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Faux Wood and Foam-Based Products Get the ‘Green’ Treatment

It’s nice to fool Mother Nature.

So say the folks toiling away at the Miramar Place warehouse of The PCF Group, a home-grown manufacturer of “faux” wood and stone products for residential and commercial uses.

But PCF also has been courting the good graces of Mother Nature by becoming an Earth-friendly, green business, according to Vice President Scott Buckley.

“We started embracing this new movement,” he said. “We thought, ‘What should we do on the back end?’ ”

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First, PCF started examining how it was manufacturing its foam-based products, and started substituting ecologically sound practices, including replacing oil-based stains for water-based stains. PCF also invested in a $40,000 system from Korea to process its scraps.

“We invested in this machine that grinds it up, heats it up, puts it into ingot, and solidifies it back into a hard form,” he said. “Then, we send it back to Korea, and everything gets recycled back into picture frames.”

Being green also has proven to be good business, said General Manager Josh Degano, pointing out that the expensive machine saves time, labor and valuable space on the floor, and generates $7 an ingot for the company, which can add up fast.

PCF is in the early stages of applying for LEED certification, a Leadership in Energy and Environmental Design rating system by the U.S. Green Building Council, said Degano.

“Our company is big on the green movement, and it has trickledown economics,” said Buckley. “Building owners want to do more green, and some only want to work with companies that are doing green.”


Rock On

While Buckley declined to discuss revenues, he did say that PCF has grown 20 percent to 30 percent a year since its inception in 1995. Then known as Pacific Coast Foam, the company grew into a full-service business, including design development, fabrication, project management and installation.

The company also has been evolving in its use of materials. Starting out as a foam-only operation, it gravitated to faux stone, wood and pre-cast concrete, as well as 3-D-themed props and monuments. The finishes are thick and rock solid, said Degano, rapping the frame of an elaborately decked out fireplace in the display room. No stone , so to speak , has gone unturned, he added.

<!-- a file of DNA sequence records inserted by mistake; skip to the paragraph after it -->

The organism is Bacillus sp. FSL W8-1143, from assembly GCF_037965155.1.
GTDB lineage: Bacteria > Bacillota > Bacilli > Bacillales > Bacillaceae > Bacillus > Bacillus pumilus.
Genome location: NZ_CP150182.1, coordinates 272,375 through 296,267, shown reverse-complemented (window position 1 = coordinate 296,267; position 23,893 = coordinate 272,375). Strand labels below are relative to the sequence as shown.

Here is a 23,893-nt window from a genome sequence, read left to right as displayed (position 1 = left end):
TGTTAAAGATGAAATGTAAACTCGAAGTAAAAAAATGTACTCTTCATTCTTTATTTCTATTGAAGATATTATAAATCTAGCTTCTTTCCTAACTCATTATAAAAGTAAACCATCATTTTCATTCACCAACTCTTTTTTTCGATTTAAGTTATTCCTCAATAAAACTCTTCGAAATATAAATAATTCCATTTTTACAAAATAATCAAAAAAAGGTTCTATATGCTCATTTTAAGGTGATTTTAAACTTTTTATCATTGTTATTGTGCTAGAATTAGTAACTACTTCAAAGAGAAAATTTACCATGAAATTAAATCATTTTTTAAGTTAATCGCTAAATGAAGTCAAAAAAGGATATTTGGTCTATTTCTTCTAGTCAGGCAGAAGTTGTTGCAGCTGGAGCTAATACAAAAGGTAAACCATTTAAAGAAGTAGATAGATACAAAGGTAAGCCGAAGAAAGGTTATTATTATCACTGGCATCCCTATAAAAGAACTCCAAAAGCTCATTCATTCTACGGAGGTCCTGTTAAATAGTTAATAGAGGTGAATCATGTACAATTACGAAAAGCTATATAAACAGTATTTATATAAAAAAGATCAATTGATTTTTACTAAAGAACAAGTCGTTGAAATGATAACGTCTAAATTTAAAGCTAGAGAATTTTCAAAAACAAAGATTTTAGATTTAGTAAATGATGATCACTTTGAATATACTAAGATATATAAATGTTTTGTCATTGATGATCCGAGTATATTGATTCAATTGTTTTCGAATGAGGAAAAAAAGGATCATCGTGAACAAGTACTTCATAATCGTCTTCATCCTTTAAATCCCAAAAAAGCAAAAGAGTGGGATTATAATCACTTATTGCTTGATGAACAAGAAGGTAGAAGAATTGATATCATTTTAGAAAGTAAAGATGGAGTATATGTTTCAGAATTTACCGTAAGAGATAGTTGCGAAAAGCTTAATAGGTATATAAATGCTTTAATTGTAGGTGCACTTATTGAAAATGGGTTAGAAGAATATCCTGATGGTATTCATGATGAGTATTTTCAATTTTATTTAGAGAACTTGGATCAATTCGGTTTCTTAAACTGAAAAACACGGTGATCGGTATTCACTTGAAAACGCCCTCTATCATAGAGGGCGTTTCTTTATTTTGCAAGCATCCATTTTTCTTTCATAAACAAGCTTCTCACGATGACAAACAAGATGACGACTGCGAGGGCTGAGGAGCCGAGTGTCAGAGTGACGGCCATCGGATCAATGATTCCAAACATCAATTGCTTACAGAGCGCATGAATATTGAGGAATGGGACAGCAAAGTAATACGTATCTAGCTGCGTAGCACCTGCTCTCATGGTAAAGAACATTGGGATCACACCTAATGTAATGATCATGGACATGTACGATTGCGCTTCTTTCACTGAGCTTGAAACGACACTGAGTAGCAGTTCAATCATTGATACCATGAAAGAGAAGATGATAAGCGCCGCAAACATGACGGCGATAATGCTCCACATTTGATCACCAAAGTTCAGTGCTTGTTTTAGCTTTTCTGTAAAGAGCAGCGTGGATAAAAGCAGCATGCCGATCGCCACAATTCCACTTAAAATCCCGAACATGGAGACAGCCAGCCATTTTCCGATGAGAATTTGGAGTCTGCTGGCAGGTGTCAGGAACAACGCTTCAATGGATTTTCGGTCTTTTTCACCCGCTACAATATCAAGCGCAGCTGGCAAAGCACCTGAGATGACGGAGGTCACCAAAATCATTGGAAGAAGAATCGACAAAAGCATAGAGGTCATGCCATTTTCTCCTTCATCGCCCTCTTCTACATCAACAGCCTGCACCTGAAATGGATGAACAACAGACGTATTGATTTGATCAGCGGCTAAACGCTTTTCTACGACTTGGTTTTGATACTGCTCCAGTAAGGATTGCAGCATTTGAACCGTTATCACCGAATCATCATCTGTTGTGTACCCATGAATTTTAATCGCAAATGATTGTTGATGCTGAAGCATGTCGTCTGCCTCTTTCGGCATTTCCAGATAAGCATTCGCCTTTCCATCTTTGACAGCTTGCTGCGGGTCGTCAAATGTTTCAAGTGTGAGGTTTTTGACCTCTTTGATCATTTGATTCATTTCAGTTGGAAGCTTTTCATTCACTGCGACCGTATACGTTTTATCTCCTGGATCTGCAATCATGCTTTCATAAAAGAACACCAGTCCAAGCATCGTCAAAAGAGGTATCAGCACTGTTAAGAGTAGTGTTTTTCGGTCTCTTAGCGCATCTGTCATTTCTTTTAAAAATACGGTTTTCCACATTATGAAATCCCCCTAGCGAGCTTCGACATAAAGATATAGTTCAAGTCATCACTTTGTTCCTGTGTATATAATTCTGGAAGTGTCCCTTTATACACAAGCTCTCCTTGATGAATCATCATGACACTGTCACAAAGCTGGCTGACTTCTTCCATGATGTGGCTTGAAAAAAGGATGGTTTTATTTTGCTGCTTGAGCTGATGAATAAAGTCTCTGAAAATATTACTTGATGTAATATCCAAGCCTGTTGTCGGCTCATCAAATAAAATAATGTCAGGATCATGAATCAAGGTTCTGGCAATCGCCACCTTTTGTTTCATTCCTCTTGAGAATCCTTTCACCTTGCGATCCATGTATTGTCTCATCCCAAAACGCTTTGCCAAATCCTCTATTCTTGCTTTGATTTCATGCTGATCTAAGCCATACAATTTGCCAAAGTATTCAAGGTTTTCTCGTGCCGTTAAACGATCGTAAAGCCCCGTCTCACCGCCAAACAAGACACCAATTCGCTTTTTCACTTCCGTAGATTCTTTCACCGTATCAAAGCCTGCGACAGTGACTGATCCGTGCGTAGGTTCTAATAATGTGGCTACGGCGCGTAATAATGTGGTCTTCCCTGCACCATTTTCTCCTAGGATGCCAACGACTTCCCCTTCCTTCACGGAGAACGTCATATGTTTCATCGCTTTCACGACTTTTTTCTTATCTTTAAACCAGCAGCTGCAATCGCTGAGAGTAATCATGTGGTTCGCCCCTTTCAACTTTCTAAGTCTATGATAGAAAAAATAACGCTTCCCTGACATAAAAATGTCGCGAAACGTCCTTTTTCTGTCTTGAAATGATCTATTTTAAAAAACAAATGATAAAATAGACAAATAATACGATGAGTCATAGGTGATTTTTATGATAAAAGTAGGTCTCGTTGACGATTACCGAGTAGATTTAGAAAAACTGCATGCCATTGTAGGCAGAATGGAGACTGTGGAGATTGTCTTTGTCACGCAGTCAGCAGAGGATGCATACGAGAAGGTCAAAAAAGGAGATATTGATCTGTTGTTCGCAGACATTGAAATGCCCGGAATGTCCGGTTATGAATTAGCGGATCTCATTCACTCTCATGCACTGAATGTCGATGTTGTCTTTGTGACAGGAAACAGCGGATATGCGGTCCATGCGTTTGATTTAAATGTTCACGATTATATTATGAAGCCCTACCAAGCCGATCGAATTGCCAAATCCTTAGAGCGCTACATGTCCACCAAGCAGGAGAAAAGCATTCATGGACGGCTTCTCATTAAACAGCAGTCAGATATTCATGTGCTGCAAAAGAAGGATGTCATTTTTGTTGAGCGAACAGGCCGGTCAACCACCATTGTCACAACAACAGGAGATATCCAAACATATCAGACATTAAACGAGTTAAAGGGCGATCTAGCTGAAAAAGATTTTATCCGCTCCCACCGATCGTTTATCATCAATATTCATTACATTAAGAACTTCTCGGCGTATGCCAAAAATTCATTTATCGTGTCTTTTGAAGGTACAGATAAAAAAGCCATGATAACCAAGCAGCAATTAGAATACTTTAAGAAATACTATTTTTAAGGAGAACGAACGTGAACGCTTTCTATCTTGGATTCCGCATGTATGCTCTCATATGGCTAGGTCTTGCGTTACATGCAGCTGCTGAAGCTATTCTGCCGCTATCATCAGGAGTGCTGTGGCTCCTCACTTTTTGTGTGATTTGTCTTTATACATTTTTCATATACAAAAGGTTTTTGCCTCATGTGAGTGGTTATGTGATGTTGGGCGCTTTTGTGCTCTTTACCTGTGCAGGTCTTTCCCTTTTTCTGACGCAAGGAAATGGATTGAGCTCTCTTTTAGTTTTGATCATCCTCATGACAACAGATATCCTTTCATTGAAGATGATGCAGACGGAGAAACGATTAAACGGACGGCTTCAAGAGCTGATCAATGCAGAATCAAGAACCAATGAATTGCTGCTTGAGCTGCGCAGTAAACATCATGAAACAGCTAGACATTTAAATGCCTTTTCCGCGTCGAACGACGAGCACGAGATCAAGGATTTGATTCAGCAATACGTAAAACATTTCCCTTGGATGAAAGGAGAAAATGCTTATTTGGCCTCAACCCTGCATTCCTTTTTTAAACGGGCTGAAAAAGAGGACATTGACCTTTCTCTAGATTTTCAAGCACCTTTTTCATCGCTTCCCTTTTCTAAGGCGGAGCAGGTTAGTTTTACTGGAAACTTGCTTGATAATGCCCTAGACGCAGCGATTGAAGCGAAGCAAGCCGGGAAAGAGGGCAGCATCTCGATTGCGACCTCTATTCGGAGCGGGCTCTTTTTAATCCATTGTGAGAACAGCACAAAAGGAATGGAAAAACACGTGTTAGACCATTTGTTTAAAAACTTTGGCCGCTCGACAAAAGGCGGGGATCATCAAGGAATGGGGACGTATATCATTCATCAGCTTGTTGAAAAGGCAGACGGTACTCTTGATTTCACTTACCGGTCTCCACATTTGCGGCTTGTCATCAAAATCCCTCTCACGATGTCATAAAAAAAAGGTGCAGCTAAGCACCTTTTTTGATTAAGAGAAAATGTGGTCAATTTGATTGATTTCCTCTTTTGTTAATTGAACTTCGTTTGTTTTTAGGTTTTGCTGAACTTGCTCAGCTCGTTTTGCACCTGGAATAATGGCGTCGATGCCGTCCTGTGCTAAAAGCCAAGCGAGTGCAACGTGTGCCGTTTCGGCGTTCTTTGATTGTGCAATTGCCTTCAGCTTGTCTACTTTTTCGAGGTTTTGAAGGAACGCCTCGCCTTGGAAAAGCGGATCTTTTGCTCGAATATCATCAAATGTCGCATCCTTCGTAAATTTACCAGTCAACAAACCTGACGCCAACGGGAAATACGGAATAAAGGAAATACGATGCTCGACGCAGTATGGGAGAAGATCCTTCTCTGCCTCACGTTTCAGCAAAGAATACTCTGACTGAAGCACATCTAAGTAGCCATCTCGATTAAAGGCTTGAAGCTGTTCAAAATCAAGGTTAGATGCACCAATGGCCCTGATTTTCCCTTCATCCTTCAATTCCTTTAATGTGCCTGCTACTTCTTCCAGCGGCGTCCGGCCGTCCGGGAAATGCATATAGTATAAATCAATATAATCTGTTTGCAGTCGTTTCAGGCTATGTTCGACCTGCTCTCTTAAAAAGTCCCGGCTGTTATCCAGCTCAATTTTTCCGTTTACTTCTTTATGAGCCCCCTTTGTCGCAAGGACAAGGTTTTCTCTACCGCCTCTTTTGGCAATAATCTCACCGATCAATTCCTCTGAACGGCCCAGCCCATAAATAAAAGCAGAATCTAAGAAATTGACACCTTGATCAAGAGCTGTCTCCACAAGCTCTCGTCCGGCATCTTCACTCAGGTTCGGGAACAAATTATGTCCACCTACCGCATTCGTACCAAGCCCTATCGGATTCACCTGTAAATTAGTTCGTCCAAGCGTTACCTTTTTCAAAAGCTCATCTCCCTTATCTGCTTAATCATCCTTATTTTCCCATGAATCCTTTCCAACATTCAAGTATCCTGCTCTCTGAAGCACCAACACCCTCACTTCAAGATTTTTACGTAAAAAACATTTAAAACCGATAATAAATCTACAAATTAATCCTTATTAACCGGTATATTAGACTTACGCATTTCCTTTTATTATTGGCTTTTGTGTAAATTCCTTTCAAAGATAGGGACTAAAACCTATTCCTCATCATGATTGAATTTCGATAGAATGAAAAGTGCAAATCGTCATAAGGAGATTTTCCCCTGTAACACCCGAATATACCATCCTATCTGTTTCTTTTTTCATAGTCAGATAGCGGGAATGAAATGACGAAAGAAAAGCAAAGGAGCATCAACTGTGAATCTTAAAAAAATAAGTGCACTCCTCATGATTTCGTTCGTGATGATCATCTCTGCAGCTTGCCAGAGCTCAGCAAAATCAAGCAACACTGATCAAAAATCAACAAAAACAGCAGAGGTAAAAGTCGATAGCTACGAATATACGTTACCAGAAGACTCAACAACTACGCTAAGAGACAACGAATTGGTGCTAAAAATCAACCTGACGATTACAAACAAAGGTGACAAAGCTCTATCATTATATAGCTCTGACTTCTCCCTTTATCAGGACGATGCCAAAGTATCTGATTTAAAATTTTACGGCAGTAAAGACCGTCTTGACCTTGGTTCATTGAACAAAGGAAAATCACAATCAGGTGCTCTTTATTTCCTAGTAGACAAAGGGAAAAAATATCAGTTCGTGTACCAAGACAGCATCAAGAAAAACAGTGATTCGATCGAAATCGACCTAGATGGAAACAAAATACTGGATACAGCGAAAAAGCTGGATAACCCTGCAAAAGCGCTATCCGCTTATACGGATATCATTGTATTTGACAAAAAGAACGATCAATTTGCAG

“We hired some artists and skilled plasterers, and Scott spent hours on the Web, researching different coatings,” said Degano.

The company’s base includes retail, hotels, casinos, movie theaters, corporate events and theme parks, as well as commercial and residential construction. Among PCF’s clients are San Francisco-based Swinerton Inc., Redwood City-based DPR Construction Inc., Arizona-based Sundt Construction, the San Diego Fire Department, Shea Homes, Westwood-based KB Homes and Dallas-based Centex Homes, and casinos, including Sycuan, Barona, Viejas, Pala and Pachanga.

Degano estimates that the fabricated materials, compared to authentic timber and stone, can save from 20 percent to 50 percent of a project’s costs, while installation is significantly faster compared to the weightier materials.

PCF now services a clientele nationwide, currently supplying decorative panels for a condominium project in Hawaii. Restaurants also are a big market, and have included the Bombay (molding and a bar fa & #231;ade), and Casa de Madera (beams), both located in Hillcrest, as well as beams for LG’s Steakhouse in downtown San Diego.

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